Alternative Payment Models to Support Child Health & Development: How to Design and Implement New Models

Policy Brief

Alternative Payment Models to Support Child Health & Development: How to Design and Implement New Models

Published date

June 25, 2020

Description: While children have a broad set of health, social, and developmental needs, financing for services to meet those needs remains siloed. Such separation discourages coordination across health care and social services, and these rigid funding streams prevent stakeholders from customizing resources to the needs of their community’s children and families. There are opportunities to provide greater local flexibility for child-focused alternative payment models (APMs). While implementation of such models has been limited to date, the willingness of health care payers to use these new payment models for many populations and conditions signals the potential of applying APMs to children and families’ health, social, and developmental needs. This brief outlines a series of questions organizations must answer as they seek to build the core components of an APM. The brief then explores potential challenges to implementing APMs for kids’ health and development, including legal and regulatory restrictions on financing streams; collaborating across sectors that often have very different cultures and histories; and sharing different types and sources of data. Finally, the brief explores potential strategies for overcoming these challenges and implementing new and innovative APMs to support child health and development.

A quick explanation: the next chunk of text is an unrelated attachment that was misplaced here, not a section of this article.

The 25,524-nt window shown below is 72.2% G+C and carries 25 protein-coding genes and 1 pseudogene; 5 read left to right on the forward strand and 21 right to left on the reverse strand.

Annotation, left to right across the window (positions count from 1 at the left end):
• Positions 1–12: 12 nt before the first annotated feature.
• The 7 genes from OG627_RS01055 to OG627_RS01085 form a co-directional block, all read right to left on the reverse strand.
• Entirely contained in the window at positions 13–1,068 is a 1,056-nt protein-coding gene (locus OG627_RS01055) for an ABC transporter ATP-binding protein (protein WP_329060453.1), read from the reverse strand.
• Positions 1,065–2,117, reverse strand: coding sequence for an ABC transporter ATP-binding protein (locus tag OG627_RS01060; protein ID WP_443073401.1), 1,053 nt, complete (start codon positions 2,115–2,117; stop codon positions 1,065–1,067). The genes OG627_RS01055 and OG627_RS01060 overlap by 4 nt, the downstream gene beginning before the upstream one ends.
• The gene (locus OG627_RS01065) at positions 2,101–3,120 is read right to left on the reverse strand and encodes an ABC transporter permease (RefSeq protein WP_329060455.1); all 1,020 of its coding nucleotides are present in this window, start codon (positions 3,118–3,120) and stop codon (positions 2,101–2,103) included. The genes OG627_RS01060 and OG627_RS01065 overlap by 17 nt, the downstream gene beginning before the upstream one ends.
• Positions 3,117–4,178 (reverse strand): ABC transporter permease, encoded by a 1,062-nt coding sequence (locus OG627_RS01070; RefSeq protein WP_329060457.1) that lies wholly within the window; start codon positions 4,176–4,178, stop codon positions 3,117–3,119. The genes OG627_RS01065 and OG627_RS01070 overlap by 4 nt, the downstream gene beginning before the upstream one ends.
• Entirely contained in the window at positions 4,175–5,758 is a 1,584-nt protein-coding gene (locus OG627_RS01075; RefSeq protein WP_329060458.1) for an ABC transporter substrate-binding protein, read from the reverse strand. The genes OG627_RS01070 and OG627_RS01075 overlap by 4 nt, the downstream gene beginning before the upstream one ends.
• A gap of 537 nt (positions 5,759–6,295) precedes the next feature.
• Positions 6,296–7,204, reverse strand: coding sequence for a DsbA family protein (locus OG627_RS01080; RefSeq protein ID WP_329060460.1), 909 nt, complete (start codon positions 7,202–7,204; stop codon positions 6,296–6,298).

Duke-Margolis Team

Robert Saunders

Robert Saunders, PhD

Research Director, Health Care Transformation
Senior Team Member
2020 Intern Mentor

Rachel Roiland

Rachel Roiland, RN, PhD

Research Associate

Singletary

Elizabeth Singletary

Research Assistant

Susan Dentzer

Susan Dentzer

Senior Policy Fellow

Mark McClellan

Mark McClellan, MD, PhD

Director of Margolis Center
Robert J. Margolis, MD, Professor of Business, Medicine and Policy
Margolis Executive Core Faculty